Course Directory


Our students choose a MAJOR course which runs every morning from 9am to 12:30pm. Major courses include in-class time for fieldwork, labs, workshops, guest speakers, group discussions, and one-on-one instruction. 

From 5pm to 6pm they take part in a series of Seminars - led by university admissions experts - specially designed to brush-up their learning-skills and assist with their university applications.

COURSE GUARANTEE DATES

There is no final application deadline. We accept applications on a rolling basis until a program is full, but we do have Course Guarantee DatesStudents who apply to The Oxford Spring Seminar on or before January 5, 2018 and are accepted to the program have their first choice of Major course guaranteed, subject to enrollment minima. As we begin receiving applications in September, we recommend that students apply as soon as possible for courses that may fill early.

Humanities

  • Taking inspiration from the city’s quirky history, students seek to master different genres. They experiment with comedy, drama, horror, realism, satire, and tragedy, as well as memoir and poetry. They also tackle technical principles like characterization, dialogue, and narrative structure. One day is dedicated to the machinations of publication. Topics include copy-editing and manuscript preparation in different media. Students leave Oxford with a budding corpus of work.

  • How might the rise of the “selfie stick” be related to the popularity of first-person video games? What does our obsession with professional sports say about us? And why exactly is Kim Kardashian famous? This course analyzes the strange phenomena that define contemporary society through radical postmodern philosophy. Students will be challenged to engage with writers from Jean Baudrillard to Slavoj Zizek as a means of critically reassessing the world around them.

  • Students are introduced to some of the greatest writers and poets in the canon. Every day they discover and learn how to analyze a scene, chapter, speech, soliloquy, or poem drawn from a classic before situating it in the author’s broader oeuvre and literary history.

  • This course explores events and issues that have been concealed, little understood, or rarely studied. Students are introduced to local secrets, popular conspiracies, the machinations of conniving politicians and governments, and recent historical controversies and disputes.

Sciences & Social Sciences

  • Students examine the dynamic world of business by working through specific case studies. They seek to uncover some of the keys to successful business leadership, and to discover what makes one entrepreneur succeed while another fails. By trying their hand at game theory and various negotiation tactics, they get to grips with managerial organization in all its forms.

  • From Adam Smith to Ernst Schumacher, Oxford is renowned for its contributions to economics. Students are introduced to the theories that govern economic thought. They also discover the fundamentals and methodologies of economic modeling. They go on to test their knowledge against contemporary economic problems in order to understand how the world economy works and how it might evolve.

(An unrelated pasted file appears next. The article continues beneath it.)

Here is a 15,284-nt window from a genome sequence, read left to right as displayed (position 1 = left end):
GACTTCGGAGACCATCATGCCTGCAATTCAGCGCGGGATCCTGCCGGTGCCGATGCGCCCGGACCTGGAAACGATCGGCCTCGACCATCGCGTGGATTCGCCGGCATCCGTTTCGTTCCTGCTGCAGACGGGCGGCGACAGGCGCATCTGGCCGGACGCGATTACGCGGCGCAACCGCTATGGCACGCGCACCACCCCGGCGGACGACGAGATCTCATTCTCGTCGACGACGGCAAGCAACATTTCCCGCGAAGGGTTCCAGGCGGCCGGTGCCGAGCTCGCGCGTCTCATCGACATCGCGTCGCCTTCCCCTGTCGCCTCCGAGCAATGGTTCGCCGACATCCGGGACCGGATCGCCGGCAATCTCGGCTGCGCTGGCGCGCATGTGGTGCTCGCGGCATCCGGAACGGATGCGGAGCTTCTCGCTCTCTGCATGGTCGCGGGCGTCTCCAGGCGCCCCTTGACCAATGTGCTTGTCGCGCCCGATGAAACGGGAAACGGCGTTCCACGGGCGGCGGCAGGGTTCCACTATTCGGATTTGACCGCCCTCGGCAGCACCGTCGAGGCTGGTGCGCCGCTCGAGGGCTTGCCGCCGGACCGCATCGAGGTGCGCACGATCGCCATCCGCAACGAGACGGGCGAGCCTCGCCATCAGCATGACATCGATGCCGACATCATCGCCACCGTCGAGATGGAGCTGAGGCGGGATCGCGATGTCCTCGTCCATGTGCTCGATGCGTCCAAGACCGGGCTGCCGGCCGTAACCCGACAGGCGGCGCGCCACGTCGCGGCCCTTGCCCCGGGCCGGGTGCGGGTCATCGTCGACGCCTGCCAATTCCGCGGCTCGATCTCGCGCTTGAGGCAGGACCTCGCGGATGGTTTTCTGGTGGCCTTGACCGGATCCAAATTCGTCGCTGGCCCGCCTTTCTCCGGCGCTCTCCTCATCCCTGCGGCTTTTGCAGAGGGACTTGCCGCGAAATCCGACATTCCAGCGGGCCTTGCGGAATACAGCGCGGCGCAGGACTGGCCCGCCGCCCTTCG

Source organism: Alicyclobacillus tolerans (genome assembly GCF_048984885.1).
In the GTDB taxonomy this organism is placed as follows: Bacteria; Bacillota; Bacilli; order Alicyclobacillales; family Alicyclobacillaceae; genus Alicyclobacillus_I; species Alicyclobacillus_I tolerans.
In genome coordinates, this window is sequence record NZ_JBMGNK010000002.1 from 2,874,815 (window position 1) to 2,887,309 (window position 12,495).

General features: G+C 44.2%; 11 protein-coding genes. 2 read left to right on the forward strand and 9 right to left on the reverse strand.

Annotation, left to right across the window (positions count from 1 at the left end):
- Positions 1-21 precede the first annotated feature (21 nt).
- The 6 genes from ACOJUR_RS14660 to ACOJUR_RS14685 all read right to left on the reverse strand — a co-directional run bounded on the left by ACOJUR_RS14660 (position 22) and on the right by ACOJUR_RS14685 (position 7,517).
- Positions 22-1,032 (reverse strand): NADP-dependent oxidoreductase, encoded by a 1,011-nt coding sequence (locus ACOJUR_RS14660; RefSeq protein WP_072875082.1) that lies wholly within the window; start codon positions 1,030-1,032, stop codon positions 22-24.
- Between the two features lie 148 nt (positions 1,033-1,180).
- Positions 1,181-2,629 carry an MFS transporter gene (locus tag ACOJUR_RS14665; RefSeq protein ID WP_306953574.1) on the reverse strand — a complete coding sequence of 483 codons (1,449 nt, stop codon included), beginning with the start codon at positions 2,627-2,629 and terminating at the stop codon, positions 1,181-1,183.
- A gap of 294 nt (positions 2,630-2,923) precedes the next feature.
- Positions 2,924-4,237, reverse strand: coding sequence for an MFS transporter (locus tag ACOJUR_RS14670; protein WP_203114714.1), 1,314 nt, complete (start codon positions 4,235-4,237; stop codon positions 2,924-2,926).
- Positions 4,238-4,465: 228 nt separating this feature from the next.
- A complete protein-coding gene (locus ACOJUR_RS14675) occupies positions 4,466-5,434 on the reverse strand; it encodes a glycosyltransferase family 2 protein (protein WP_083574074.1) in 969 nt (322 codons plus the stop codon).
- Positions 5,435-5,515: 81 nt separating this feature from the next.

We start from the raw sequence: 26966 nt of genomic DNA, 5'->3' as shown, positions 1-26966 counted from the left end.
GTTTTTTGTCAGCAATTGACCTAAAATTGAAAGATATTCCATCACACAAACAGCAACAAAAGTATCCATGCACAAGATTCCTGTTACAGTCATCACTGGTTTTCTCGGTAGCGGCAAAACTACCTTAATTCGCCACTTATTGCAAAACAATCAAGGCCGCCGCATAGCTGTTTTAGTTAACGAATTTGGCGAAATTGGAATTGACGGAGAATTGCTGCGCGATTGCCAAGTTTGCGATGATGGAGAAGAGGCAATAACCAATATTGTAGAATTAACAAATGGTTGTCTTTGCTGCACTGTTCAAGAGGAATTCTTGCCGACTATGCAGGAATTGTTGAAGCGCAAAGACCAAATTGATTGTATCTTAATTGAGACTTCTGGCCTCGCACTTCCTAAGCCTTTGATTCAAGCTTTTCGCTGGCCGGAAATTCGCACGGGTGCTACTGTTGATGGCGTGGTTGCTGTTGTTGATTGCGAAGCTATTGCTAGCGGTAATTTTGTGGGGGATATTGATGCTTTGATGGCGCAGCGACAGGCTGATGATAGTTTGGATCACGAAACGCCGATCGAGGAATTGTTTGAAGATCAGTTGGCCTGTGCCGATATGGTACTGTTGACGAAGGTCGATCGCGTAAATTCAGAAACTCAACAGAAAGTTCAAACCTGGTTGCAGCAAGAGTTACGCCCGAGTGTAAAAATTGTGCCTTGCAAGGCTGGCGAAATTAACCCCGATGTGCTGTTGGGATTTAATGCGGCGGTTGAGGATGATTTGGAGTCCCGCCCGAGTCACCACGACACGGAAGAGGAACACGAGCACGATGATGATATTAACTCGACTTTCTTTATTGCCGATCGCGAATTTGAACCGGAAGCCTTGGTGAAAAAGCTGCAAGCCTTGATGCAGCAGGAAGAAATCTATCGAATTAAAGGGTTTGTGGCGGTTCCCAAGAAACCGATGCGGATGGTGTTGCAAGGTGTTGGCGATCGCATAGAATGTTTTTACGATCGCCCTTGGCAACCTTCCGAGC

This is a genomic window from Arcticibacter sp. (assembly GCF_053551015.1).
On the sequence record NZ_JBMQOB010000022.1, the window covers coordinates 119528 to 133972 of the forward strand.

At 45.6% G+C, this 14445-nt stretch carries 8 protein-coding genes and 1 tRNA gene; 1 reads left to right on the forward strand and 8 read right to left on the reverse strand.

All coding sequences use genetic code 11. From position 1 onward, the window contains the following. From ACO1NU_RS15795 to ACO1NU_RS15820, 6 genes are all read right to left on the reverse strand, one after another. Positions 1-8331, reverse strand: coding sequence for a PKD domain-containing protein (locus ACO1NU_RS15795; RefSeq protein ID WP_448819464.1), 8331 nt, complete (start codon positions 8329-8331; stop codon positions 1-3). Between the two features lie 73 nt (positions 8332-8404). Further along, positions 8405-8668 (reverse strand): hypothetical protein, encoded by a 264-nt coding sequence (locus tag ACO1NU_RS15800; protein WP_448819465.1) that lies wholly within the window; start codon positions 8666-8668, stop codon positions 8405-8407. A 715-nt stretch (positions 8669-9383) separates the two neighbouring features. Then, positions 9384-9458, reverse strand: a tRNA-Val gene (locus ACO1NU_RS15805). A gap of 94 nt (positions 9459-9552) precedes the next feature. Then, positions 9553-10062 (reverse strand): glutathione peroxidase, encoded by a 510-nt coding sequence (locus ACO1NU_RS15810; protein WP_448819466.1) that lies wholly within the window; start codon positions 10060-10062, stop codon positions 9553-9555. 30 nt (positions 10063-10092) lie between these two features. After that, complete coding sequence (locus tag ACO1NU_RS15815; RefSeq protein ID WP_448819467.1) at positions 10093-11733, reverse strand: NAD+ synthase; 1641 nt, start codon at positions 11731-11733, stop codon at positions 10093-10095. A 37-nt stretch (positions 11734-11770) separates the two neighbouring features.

• Participants learn the core principles of genetics, and come to understand the main methods used in genetic research. Topics include the function and structure of the DNA molecule; Mendelian principles of inheritance; chromosome behavior, number, and structure in human cells; the identification and classification of genetic mutation; as well as the latest advances in genetic research, such as the Human Genome Project and genetic engineering. Students depart with a clear picture of what genes are, how they are inherited, and how they may be altered.

  • This course addresses International Relations by focusing on key issues of the day. Subjects covered include globalization and its political, economic, and social effects; environmental challenges; new forms of war and peace; the changing nature of security challenges; peacekeeping operations; the regional complexities of areas like the Middle East, Africa, and South-East Asia; and the relationships and rivalries that define global order today.

  • Students examine the British and American legal systems and learn how they reflect the values and institutions of their respective societies. Emphasis is placed on legal history and modes of thought, precedent-setting cases, current controversies, and the kind of first-hand courtroom observation that brings them to life. Each course includes visits to a court and sessions with lawyers.

  • This hands-on course introduces students to key aspects of medicine and modern medical practice. Combining specialist lectures with experiments and class discussions, students learn the main principles of human anatomy and physiology, the pathology and significance of certain diseases, the main challenges that medical science faces today, and the variety and changing nature of careers in medicine.

  • What goals and methodologies, if any, do politicians around the world share in common with one another? To what extent are politicians able to change contemporary society? And how can the social sciences be used to explain electoral outcomes? Working on contrasting political systems, data analyses, domestic politics, international relations, and political philosophy, students learn the fundamentals of 21st-century politics.

  • Led by researchers engaged in cutting-edge work in experimental psychology, students address a different topic each morning. These include introductions to mental processes and problem solving, evolutionary psychology, clinical psychology, behaviorism, and psychoanalysis. In addition to surveying various fields, students learn how research projects are developed and experiments undertaken.